Monday, February 25, 2008

"So, how was your day?" Tips on table talk

The family dinner table gives you a regular, consistent time of day to talk with your kids and your partner. This is certainly true for my family. Even my 2 year old has started to ask, "So, how was your day?" when she sits down at the table. "Good, I had a good day. How was your day?" is the generic response. It's a little bland, but it does convey that someone cares and is listening. With 5 people at the table, usually someone will jump in, grab the floor and start re-telling an actual story. Between my talkative 12 year old and my competitive 9 year old vying for attention and their share of table talk, silence is not a problem we have.

I know many parents, though, who lament the one-word answers or grunts they get from their kids to that generic question, "How was your day?" My main advice is:
If you want specific stories, you have to ask better questions.
Starting when your kids are in preschool, coach yourself on how to ask questions about their "day." Simple questions help your child open up: "Did you do art today? What did you make? Did you visit the library?"

For older kids, it may be harder to have those easy clues about what he or she actually did in school. Just try some random age-appropriate topics, keeping off those testy academic subjects. Instead try: "What was for lunch in the cafeteria? What sports are you doing in gym or recess?" Asking an innocuous question about lunch or recess may actually get you some juicy back story on your child's peer relationships. My kid always has stories about who-dissed-who in the cafeteria and what rivalries are on-going during gym or recess.

More tips:
Know something about their day to trigger recall and to show that you are paying attention. I still have a schedule of my older kids daily activities, so I will sometimes use that as a crutch to start conversations.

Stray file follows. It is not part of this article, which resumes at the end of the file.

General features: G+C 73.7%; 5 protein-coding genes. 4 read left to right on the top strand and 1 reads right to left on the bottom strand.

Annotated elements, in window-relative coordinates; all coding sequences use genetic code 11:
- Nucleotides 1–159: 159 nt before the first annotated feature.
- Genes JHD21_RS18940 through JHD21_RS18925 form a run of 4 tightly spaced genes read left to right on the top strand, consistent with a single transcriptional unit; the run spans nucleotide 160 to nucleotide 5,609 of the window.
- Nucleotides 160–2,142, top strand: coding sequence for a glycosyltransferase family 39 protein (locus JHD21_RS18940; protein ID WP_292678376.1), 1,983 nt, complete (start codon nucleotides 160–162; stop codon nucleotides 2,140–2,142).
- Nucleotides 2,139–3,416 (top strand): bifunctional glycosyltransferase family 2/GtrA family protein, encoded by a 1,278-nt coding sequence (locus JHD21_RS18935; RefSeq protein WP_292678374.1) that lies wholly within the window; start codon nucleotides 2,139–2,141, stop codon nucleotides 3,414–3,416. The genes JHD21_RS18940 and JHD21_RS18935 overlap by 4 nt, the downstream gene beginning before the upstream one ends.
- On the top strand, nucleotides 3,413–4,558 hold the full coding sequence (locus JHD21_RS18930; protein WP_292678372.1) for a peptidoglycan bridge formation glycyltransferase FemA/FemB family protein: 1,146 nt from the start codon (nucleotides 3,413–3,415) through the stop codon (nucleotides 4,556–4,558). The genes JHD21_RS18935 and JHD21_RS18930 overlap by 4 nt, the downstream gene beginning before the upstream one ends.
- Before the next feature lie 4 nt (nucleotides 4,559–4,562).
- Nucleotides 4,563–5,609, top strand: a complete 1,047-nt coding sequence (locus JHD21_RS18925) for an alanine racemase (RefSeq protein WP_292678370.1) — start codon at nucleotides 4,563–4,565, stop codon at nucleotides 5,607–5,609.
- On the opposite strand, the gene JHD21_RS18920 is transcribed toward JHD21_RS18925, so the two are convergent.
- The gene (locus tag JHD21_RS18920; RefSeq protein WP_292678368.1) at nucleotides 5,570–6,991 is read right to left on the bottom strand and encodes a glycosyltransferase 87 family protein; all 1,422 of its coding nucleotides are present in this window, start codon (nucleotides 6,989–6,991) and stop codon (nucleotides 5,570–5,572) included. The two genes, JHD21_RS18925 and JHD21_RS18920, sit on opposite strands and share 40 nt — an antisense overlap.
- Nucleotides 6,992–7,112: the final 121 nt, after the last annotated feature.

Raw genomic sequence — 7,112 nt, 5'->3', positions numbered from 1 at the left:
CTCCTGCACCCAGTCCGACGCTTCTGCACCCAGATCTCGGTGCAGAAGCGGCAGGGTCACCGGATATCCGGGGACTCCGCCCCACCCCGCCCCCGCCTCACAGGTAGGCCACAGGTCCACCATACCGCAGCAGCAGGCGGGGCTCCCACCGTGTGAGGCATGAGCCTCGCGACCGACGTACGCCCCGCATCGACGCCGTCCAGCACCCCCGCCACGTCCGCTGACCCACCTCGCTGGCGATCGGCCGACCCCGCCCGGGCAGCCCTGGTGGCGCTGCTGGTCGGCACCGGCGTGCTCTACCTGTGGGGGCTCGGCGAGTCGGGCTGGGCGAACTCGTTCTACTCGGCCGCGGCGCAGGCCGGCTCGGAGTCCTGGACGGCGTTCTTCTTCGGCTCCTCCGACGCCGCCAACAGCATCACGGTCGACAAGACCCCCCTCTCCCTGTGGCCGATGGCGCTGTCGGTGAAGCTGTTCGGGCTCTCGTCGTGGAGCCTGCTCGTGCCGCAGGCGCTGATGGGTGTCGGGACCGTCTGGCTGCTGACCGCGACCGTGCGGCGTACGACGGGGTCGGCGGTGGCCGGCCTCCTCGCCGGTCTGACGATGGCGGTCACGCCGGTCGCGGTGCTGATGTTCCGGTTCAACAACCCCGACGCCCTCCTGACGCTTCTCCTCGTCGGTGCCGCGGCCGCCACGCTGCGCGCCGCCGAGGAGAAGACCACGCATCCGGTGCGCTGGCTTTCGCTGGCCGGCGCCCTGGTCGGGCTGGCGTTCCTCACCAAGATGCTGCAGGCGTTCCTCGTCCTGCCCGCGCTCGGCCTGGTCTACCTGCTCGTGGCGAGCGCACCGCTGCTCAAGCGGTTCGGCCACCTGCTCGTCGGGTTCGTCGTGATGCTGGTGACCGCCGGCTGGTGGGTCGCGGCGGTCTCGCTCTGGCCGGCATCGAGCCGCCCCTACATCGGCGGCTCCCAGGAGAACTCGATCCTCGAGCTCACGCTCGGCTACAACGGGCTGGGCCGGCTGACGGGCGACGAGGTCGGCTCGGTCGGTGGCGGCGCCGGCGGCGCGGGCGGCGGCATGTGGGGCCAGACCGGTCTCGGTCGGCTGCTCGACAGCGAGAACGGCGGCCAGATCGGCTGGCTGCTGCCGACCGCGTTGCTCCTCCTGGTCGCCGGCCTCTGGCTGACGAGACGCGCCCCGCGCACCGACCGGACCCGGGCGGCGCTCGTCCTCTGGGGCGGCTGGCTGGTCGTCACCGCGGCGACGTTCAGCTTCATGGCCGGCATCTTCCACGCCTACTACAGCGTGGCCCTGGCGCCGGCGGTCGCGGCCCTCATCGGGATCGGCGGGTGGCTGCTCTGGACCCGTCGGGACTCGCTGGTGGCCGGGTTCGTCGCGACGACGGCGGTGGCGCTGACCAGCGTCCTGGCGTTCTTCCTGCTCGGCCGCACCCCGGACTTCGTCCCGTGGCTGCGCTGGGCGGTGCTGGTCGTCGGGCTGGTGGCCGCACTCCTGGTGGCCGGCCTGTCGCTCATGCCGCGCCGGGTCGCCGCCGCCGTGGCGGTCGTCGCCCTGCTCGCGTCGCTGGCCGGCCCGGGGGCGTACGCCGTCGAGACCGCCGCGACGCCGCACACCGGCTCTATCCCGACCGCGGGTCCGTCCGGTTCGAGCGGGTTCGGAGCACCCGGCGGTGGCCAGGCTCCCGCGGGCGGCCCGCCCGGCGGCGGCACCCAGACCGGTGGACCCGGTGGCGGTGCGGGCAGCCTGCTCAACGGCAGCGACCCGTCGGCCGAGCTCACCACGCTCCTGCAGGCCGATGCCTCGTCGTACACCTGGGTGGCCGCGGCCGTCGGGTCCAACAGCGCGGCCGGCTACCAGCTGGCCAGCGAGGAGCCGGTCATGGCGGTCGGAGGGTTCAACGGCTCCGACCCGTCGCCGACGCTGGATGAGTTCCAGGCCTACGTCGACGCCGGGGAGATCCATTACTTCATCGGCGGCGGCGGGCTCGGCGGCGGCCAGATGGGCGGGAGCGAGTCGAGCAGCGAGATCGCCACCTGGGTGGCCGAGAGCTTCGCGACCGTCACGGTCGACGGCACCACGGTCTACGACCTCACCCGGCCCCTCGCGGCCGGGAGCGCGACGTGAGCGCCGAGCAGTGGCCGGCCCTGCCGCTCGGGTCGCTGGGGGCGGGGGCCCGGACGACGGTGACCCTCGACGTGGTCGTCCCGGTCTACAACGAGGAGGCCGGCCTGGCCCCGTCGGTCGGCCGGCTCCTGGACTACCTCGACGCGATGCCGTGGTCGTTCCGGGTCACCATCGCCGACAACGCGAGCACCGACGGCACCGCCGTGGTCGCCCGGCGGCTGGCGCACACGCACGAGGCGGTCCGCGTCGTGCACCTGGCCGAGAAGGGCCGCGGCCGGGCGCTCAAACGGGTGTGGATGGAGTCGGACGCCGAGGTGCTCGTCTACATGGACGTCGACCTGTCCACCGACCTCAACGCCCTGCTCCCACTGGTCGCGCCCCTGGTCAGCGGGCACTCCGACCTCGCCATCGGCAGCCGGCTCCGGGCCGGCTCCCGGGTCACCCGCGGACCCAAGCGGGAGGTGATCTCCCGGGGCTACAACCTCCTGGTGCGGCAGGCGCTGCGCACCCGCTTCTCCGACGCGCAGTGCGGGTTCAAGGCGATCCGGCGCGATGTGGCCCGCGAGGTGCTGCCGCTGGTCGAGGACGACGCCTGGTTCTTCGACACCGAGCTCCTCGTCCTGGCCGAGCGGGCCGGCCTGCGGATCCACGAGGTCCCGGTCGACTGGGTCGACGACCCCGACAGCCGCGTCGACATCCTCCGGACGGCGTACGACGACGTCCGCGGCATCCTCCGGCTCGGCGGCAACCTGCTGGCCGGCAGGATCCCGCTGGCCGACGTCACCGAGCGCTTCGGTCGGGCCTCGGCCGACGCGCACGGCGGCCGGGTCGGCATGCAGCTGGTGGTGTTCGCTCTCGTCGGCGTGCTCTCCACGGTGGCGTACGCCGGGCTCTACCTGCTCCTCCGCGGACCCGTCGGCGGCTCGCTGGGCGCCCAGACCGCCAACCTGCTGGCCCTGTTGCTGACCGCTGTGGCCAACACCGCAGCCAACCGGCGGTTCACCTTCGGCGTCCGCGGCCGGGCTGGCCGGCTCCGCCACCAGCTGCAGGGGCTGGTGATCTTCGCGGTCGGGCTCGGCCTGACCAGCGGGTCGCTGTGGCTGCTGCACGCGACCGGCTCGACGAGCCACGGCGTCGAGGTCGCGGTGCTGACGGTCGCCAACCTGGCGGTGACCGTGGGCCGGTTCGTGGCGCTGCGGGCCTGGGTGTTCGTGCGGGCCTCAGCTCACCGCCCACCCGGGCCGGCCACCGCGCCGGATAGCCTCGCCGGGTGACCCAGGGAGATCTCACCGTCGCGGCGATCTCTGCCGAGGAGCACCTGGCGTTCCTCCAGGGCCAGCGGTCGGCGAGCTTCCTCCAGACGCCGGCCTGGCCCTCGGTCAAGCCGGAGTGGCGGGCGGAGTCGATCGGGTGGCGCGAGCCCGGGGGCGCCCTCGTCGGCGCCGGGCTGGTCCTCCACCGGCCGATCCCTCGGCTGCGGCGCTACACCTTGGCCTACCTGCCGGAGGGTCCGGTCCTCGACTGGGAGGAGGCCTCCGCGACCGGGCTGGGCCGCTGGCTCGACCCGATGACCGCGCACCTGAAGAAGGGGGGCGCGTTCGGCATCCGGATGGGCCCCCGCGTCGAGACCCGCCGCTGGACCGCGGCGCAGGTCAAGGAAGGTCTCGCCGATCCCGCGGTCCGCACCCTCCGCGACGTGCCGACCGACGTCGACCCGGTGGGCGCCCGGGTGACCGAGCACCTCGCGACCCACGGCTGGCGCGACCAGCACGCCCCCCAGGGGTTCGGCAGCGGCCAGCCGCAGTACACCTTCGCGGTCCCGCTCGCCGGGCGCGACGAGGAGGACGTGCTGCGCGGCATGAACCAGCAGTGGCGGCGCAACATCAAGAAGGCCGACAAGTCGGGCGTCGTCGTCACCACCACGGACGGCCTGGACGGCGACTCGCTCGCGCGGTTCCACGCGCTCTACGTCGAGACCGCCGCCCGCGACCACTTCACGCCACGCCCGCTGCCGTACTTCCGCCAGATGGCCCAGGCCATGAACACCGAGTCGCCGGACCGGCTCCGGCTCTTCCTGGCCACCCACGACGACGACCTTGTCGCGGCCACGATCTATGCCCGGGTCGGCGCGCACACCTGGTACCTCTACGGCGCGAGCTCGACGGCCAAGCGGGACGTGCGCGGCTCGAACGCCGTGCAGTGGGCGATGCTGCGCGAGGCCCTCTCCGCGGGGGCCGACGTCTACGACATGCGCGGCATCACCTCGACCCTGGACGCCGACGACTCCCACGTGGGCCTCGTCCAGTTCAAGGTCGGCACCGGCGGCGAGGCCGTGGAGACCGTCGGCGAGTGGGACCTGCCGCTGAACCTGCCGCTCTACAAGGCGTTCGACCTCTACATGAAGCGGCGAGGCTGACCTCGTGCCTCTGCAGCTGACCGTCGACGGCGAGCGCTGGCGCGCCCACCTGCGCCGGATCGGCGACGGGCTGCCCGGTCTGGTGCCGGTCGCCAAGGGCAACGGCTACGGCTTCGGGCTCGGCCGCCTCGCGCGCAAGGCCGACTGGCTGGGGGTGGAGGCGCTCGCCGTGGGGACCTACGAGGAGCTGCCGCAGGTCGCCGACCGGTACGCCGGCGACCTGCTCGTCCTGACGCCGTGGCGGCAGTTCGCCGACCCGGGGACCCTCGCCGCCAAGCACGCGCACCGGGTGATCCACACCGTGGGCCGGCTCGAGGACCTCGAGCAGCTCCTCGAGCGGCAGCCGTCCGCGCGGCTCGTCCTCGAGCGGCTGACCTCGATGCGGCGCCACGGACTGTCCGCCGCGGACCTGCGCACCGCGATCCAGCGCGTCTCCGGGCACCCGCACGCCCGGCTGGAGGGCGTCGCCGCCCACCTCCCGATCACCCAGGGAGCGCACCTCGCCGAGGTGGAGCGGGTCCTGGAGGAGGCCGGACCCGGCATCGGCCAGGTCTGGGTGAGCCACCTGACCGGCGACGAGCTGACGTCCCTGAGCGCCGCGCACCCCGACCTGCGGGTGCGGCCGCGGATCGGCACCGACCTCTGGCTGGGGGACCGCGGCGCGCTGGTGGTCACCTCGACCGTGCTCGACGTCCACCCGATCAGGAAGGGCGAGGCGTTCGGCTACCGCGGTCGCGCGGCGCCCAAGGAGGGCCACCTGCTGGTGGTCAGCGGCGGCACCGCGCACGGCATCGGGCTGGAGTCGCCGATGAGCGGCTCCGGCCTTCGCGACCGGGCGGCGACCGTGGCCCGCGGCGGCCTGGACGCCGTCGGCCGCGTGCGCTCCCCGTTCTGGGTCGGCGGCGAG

Talk to your partner instead. Kids learn how to have conversations by listening to adults. They hear the narrative of stories as well as the give-and-take of conversation. Often, they model this unconsciously. For me, starting a conversation with my husband never lasts more than a few seconds, anyway. One of my kids quickly interrupts with something he or she finds more interesting.

Give them a "scaffold" to stand on. Ask specific, non-threatening questions. Break the "big" question apart into smaller questions. Use follow-up, if the first response was one word or a non-committal grunt.

You don't have to judge or comment. Just listen. If whatever your child reports from school doesn't result in an argument or conflict, he or she might be more inclined to talk again.

Turn off the TV: Watching TV while eating dinner kills conversation. There is just no way to really talk and engage while you are watching TV. And if you are not engaging with your kids at dinner, you are passing up a great opportunity.

Many of these topics are discussed in Miriam Weinstein's The Surprising Power of Family Meals. It's a great book that I'm sure to be referring to regularly as I write this blog.

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